By Janet Holder,
Executive Vice President, Western Access - Enbridge Inc.
Given the scope of the Northern Gateway project, it’s quite natural that the debate surrounding it has been vigorous.
Canadians hold strong values - particularly true when it comes to protecting our environment.
Those of us who believe in the Northern Gateway’s potential to secure our economic future have a unique responsibility to address environmental concerns in an objective, fact-based, and transparent manner.
To that end, I want to address concerns that have been expressed about maritime safety on BC’s coast.
BC’s coastal waters are an integral part of our economy and our culture, particularly for First Nations peoples. The protection of these waters and coastline must be a priority for the project.
At this moment in Canada, every year we move tens of millions of barrels of oil from Vancouver, including diluted bitumen. And over the last 25 years, 1,500 tankers carrying petroleum products have docked safely in Kitimat.
Indeed, there is a tremendous amount of trade, from lumber to fish minerals, from coal to all kinds of containerized consumer products - all carried in large ships in and out of Canadian ports.
Every one of these vessels is governed by Canadian legislation that sets out the regulations and standards that are in turn enforced by the applicable government agency.
Under these regulations, it is required that all of the tankers calling on our Kitimat terminal must be double hulled, communicate with the Canadian Coast Guard and be guided by professional BC Coast Pilots.
But as good as Canadian regulations are, we understand our responsibility to do even more.
That is why we are taking significant additional measures to improve the safety of tanker navigation and to be prepared to act in the unlikely event of a tanker incident.
For example, all tankers transiting the coastal channels will be escorted by powerful tugs.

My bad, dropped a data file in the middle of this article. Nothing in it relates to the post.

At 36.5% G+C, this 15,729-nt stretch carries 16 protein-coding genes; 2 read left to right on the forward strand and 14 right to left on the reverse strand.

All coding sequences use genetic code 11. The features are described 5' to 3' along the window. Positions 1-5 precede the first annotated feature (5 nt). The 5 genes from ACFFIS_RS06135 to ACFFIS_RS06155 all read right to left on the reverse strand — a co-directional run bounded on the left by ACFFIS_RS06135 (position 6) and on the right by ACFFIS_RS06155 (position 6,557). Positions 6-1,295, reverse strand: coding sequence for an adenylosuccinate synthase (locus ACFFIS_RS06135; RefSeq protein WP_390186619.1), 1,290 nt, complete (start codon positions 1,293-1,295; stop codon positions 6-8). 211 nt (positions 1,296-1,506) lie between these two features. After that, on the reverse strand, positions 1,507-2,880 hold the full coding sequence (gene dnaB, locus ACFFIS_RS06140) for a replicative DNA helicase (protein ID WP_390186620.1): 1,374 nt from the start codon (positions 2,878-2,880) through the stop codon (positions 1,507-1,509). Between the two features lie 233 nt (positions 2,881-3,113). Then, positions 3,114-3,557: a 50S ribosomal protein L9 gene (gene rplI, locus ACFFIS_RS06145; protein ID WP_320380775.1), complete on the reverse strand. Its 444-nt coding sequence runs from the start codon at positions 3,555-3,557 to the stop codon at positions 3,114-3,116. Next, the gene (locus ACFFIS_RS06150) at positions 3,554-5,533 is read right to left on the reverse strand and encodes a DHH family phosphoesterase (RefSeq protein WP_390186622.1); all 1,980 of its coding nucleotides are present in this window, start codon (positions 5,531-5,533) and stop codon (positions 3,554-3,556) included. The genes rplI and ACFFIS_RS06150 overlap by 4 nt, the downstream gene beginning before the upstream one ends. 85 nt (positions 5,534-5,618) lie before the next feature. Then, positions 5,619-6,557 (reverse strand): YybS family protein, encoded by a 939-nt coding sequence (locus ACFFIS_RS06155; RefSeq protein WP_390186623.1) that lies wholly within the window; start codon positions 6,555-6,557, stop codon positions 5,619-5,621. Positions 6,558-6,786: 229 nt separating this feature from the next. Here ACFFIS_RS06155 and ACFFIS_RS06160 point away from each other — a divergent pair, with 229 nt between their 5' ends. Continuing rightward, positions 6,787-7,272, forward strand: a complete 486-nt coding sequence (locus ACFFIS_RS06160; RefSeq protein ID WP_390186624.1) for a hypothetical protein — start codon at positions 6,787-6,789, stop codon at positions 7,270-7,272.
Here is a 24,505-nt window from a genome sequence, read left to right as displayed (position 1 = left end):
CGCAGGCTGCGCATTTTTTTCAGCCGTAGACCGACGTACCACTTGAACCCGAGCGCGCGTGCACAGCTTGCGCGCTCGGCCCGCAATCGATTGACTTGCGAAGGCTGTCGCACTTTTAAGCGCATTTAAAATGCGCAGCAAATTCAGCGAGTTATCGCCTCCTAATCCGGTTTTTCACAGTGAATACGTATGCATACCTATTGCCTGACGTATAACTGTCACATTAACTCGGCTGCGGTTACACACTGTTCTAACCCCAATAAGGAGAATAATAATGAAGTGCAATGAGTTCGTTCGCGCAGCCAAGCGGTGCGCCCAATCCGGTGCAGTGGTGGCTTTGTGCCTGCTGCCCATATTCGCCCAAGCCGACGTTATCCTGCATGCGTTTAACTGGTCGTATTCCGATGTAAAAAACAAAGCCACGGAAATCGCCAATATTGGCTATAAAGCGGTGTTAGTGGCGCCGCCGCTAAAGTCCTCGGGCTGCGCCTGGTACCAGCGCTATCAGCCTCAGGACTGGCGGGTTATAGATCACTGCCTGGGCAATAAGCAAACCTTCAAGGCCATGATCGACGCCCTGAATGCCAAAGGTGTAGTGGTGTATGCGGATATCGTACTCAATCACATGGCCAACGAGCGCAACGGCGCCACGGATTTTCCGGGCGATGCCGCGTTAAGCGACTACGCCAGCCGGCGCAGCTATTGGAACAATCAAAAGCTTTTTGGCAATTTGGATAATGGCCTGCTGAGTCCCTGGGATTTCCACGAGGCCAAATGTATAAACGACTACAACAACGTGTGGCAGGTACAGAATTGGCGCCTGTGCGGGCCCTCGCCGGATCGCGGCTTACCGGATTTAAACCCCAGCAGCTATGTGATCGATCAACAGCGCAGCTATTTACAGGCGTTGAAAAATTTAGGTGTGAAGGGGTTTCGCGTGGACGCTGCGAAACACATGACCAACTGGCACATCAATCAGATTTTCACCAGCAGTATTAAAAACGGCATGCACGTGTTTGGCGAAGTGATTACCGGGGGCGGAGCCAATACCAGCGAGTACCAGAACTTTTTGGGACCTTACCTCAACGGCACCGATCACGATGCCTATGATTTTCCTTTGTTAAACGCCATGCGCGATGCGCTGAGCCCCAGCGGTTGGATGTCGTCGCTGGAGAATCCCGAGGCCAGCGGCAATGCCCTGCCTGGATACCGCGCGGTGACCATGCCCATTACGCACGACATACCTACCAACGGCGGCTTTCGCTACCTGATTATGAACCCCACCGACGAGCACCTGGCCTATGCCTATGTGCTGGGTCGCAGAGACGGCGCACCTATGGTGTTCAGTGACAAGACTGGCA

Laden tankers will have a tug tethered to their stern ready to act immediately should the tanker need assistance. We will also ensure that new land-based radar be installed prior to operations; a first for BC’s north coast. And we’ll work with the Canadian Coast Guard to increase and enhance other navigational aids.
What’s more, we installed additional weather stations and we are taking steps to address concerns about weather conditions by establishing operational limits for wind, waves, and visibility for both tankers under tug escort and terminal operations.
And because immediate response is the best way to contain and minimize adverse environmental effects, we are making every preparation to act quickly should an incident occur by requiring that tugs are equipped for first response, including firefighting, oil spill and ocean towing capabilities.
We are also proposing oil spill response in the shipping channels that is at least three times the response capabilities mandated by Transport Canada, which will be staged along the tanker routes.
Our marine plan has been thoroughly scrutinized by a number of federal agencies including Transport Canada and the Canadian Coast Guard - our natural abundance is the life-blood of our culture and our economy.
Northern Gateway is a big part of our future and will provide every Canadian — particularly young Canadians and First Nations — with an economic inheritance that will open up new doors to a more prosperous country for all our citizens.
To realize that future, Northern Gateway has to meet the highest standards possible for environmental safety and economic benefit.
That’s our first commitment to British Columbians and all Canadians.
Janet Holder is a British Columbian and is the Enbridge senior executive in charge of Northern Gateway